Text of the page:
Washington, DC: Deccember 21, 1931.. 1931.. Very good. - 70 words typed on a cream-colored 10-3/8 inch high by 7-3/4 inch wide sheet of American Federation of Labour letterhead with the union's raised seal in gilt and "Office of the President" at top left. Signed 'Wm Green". There is some light creasing to the letterhead with its bottom edge slightly darkened. A black ink scribble on the verso shows through slightly at top left. Very good.
Green is sending an autographed photograph [not here present] to future Congressman Seymour Halpern, then a young autograph collector. He misspell's the recipient's name "Dalpern". Green writes: "I have had some pictures made which I think you will like. I am sending you one autographed, as you requested, and I ask you to accept it with the compliments of this Happy Holiday Season."
William Green [1873-1952 was an American trade union leader. He was president of the American Federation of Labor from 1924 to 1952. He was a strong supporter of labor-management cooperation and was in the front lines on wage and benefit protections and industrial unionism legislation.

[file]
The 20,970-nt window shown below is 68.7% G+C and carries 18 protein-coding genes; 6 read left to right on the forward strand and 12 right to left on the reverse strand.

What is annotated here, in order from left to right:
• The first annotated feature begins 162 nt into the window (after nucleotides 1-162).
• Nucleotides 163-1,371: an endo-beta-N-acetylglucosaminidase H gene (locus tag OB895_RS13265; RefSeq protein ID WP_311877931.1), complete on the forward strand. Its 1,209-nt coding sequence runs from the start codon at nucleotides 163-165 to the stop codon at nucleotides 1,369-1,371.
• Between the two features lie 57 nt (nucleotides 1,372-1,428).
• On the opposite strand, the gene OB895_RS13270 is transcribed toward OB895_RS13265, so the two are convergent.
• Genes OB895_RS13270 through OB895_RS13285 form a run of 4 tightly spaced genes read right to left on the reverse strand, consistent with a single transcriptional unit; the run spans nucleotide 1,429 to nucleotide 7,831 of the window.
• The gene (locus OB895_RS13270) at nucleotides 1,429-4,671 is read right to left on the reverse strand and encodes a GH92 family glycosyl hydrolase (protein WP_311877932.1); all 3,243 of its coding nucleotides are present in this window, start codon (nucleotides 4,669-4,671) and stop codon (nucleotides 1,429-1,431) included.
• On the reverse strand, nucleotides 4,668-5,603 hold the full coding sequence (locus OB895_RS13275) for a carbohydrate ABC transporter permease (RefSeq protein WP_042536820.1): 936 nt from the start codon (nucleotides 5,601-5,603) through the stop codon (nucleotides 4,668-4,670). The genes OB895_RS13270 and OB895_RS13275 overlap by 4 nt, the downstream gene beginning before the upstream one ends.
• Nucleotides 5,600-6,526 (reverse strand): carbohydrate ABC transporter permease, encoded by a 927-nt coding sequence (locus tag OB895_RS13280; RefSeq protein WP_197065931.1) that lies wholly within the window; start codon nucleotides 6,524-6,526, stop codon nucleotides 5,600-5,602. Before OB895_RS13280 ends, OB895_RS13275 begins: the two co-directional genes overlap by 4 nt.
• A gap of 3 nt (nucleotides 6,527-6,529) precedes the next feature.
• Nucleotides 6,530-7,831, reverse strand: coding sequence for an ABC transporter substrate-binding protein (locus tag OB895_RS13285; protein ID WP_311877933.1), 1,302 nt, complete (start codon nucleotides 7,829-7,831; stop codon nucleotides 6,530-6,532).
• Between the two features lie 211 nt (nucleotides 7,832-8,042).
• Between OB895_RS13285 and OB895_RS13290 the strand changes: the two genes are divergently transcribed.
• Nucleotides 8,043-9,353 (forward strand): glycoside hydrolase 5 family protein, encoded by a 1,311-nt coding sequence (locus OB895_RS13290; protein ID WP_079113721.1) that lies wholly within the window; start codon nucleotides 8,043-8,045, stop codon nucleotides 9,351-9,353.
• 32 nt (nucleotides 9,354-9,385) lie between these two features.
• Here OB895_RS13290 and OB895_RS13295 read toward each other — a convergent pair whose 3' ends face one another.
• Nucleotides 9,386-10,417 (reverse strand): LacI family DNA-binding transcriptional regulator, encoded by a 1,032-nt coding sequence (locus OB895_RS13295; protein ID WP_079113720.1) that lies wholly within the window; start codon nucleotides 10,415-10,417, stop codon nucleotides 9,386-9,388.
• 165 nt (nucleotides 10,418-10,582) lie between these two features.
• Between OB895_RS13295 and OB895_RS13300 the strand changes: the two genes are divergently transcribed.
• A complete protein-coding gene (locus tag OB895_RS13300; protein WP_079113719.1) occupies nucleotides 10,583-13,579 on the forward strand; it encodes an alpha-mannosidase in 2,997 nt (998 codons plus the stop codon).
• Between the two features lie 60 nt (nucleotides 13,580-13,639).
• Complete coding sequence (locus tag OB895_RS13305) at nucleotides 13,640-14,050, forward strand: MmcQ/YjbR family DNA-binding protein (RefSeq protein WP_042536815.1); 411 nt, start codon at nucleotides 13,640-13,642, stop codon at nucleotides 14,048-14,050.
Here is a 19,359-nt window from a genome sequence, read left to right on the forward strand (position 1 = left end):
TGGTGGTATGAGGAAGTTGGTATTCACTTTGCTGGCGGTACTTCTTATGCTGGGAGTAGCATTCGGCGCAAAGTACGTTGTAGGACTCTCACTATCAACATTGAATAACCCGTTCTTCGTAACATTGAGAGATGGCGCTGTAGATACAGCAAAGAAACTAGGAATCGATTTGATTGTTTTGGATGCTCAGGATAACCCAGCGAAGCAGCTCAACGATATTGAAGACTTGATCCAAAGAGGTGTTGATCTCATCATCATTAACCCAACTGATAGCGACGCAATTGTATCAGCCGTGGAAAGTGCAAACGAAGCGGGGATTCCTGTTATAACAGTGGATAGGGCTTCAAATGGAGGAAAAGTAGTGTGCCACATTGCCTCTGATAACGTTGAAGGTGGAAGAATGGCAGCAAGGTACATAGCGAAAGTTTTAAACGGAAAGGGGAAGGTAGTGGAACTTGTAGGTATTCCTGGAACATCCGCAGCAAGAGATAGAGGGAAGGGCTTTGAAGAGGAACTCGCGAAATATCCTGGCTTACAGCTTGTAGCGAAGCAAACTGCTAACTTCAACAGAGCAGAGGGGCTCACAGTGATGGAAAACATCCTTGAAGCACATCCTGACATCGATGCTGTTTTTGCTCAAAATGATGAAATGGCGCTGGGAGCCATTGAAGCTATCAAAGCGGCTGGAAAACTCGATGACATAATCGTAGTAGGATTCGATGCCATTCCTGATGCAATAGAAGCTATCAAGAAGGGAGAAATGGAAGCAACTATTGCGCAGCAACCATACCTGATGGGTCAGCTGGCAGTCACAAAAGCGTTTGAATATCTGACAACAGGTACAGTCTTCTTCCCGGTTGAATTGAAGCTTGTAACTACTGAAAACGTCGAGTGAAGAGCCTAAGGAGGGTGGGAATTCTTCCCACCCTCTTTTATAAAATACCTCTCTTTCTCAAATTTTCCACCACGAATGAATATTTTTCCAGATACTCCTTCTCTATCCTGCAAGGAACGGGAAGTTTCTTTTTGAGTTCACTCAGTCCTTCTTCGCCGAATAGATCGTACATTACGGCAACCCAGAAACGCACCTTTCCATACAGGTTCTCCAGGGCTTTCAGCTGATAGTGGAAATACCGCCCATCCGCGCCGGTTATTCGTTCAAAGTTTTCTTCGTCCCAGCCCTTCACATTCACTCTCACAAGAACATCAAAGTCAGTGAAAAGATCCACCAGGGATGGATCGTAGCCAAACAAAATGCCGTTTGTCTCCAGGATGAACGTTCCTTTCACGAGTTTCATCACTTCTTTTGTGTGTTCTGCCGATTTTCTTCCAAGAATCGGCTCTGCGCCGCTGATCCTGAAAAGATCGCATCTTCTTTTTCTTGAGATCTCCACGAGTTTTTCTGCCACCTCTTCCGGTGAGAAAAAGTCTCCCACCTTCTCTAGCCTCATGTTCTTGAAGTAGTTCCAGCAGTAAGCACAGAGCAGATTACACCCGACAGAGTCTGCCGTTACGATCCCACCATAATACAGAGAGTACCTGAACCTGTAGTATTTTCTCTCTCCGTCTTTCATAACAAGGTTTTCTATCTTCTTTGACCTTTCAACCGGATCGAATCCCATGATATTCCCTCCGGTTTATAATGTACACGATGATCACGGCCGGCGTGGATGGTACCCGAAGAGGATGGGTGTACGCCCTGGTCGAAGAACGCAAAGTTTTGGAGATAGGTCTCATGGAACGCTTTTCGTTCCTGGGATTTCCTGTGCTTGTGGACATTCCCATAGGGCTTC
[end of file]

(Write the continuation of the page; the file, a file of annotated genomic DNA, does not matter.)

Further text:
The Queens, New York Republican Congressman Seymour Halpern (1913-1997) started his political career as a campaign aide to New York's powerful mayor Fiorella La Guardia and first served in New York's State Senate for 14 years before seeking a seat in the U.S. Congress. In Albany Halpern sponsored 279 bills that became law, including measures on schools, housing, civil rights, nutrition and mental health. A Liberal, he was something of an anomaly as the lone Republican representative from New York City, and generally garnered support from Labor Unions and endorsement from the Liberal Party. Yet he never even considered switching parties as he considered membership in the Republican Party a family tradition and commitment. While he found ample time for his private pursuits, including painting and collecting autographs, he took his legislative duties very seriously. Of these, he was proudest of his co- sponsorship of the 1964 Civil Rights Act and of the original 1965 Medicare legislation.